VL: I often say that Brexit started as a libertarian dream but ended up as a statist nightmare. Today, most of the states in the world are actually more different in their character than, more or less, a mythological picture of a “fully” sovereign nation-state from the past. Most of the states are somehow integrated, globalised, regionalised, parts of intergovernmental organisations, cooperative frameworks. This means also that the states, in order to gain something, share and pool sovereignty, resources and interests.
Brexit proponents have often been speaking about full sovereignty, control and even about “Global Britain” but many do not understand the nature of the state in the globalised world. Since the EU is an intergovernmental union in the first place it means that UK is not negotiating with the EU but with 27 other EU-governments based on the different state based, national interest. The whole process will take lot of time, and many academics and opinion-makers think that a full Brexit may never take place. A process such as Brexit is much more than about economy. Basically, it is about all the policy areas from energy and transports to environment and migration.
Brexit also does mean lot of problems for the EU, such as a loss of prestige, of the self-image of EU as a magnet and family of states and nations. However, there is a paradox where the level of support for EU has increased across the union. This is also because many Europeans would not want to see having more polarised societies and long institutional negotiations. I also look on the Brexit from identity perspective. UK has a history of being a country with a lower amount of population identifying themselves as Europeans or EU-citizens. Since the beginning of the 90’s the various British governments and leading political actors have presented the EU as something intergovernmental and good for the economy.
During the beginning of 2010’s and the economic problems in the EU this narrative became less and less convincing for a larger number of people. No wonder why many voted for Brexit since the ideas and views about strong national sovereignty, freedom and control are very strong and appealing to a larger number of people. I think there is a similar risk in Sweden but only to a lower degree. Most of the Sweden’s political parties in the parliament are pro-European but the EU-relevant political communication is in my opinion often very misguided, false or insufficient.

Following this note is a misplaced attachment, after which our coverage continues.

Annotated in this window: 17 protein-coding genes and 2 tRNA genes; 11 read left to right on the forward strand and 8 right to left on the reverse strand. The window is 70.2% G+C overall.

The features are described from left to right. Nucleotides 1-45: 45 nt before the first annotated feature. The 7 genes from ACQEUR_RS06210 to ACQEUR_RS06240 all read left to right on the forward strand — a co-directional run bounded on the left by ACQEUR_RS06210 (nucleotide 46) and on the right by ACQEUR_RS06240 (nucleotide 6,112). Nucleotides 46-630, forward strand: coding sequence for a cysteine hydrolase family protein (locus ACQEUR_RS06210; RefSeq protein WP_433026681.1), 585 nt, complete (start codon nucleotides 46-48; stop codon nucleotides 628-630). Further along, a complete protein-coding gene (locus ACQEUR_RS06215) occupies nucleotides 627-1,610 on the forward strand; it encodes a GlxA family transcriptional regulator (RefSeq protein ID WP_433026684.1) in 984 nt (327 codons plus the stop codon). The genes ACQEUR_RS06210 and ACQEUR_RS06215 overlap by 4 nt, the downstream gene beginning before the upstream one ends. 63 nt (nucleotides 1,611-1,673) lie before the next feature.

Not all of the EU politics nor the EU itself is about cooperation or intergovernmentalism. Sweden has a different history from the UK where EU-membership was legitimised in a referendum in 1995 by barely more than 50% support. Since then much of the opposition towards the status of EU member state has been based on socioeconomic questions as regarding impact on the welfare state and labour market but also on regulative issues about legislation being developed in Brussels.
Today, most Swedes are either supportive to or accept the existence of the EU. The last elections for the European Parliament were different from the former ones, where instead of having an “another referendum” with Yes or No to EU, the political parties communicated more about what kind of EU they would like to see and develop. For example, the Green party spoke very much about a European ecology and greener politics which resulted in Greens being the second largest party in the EP elections.
My hope is therefore that the Swedish political actors in future can be more transparent and open about EU politics and their vision of the union. I find that very important for those actors who want to see a more integrated, democratic and civic union. They need to learn from Brexit by presenting the benefits of being a citizen of the union, such as the possibility to develop the democracy, in order to get more people to identify themselves with the union.